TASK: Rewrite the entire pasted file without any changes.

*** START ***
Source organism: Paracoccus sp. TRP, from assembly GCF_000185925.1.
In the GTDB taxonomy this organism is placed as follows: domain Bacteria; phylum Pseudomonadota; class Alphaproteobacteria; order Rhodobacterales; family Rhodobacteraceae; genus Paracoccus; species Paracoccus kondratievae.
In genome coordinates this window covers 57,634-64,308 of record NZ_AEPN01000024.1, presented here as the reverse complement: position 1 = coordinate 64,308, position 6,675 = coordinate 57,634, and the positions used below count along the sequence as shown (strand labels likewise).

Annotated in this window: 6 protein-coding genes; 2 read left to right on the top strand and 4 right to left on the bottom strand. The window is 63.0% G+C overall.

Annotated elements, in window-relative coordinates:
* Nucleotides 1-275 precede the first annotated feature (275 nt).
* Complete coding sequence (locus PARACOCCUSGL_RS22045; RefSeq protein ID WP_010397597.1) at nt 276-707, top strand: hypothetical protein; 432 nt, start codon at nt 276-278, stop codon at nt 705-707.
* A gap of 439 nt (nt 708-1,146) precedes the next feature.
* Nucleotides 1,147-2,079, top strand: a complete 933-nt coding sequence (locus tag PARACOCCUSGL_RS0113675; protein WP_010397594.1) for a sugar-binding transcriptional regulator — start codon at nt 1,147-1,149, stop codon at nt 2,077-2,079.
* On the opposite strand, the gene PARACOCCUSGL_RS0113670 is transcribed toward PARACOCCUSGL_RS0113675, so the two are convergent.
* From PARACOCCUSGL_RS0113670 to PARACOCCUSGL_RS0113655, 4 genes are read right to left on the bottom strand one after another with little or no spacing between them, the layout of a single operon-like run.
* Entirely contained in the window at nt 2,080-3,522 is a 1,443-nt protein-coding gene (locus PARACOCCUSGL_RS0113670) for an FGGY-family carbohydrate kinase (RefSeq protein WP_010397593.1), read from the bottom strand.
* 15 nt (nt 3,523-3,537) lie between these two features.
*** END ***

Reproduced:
Source organism: Paracoccus sp. TRP, from assembly GCF_000185925.1.
In the GTDB taxonomy this organism is placed as follows: domain Bacteria; phylum Pseudomonadota; class Alphaproteobacteria; order Rhodobacterales; family Rhodobacteraceae; genus Paracoccus; species Paracoccus kondratievae.
In genome coordinates this window covers 57,634-64,308 of record NZ_AEPN01000024.1, presented here as the reverse complement: position 1 = coordinate 64,308, position 6,675 = coordinate 57,634, and the positions used below count along the sequence as shown (strand labels likewise).

Annotated in this window: 6 protein-coding genes; 2 read left to right on the top strand and 4 right to left on the bottom strand. The window is 63.0% G+C overall.

Annotated elements, in window-relative coordinates:
* Nucleotides 1-275 precede the first annotated feature (275 nt).
* Complete coding sequence (locus PARACOCCUSGL_RS22045; RefSeq protein ID WP_010397597.1) at nt 276-707, top strand: hypothetical protein; 432 nt, start codon at nt 276-278, stop codon at nt 705-707.
* A gap of 439 nt (nt 708-1,146) precedes the next feature.
* Nucleotides 1,147-2,079, top strand: a complete 933-nt coding sequence (locus tag PARACOCCUSGL_RS0113675; protein WP_010397594.1) for a sugar-binding transcriptional regulator — start codon at nt 1,147-1,149, stop codon at nt 2,077-2,079.
* On the opposite strand, the gene PARACOCCUSGL_RS0113670 is transcribed toward PARACOCCUSGL_RS0113675, so the two are convergent.
* From PARACOCCUSGL_RS0113670 to PARACOCCUSGL_RS0113655, 4 genes are read right to left on the bottom strand one after another with little or no spacing between them, the layout of a single operon-like run.
* Entirely contained in the window at nt 2,080-3,522 is a 1,443-nt protein-coding gene (locus PARACOCCUSGL_RS0113670) for an FGGY-family carbohydrate kinase (RefSeq protein WP_010397593.1), read from the bottom strand.
* 15 nt (nt 3,523-3,537) lie between these two features.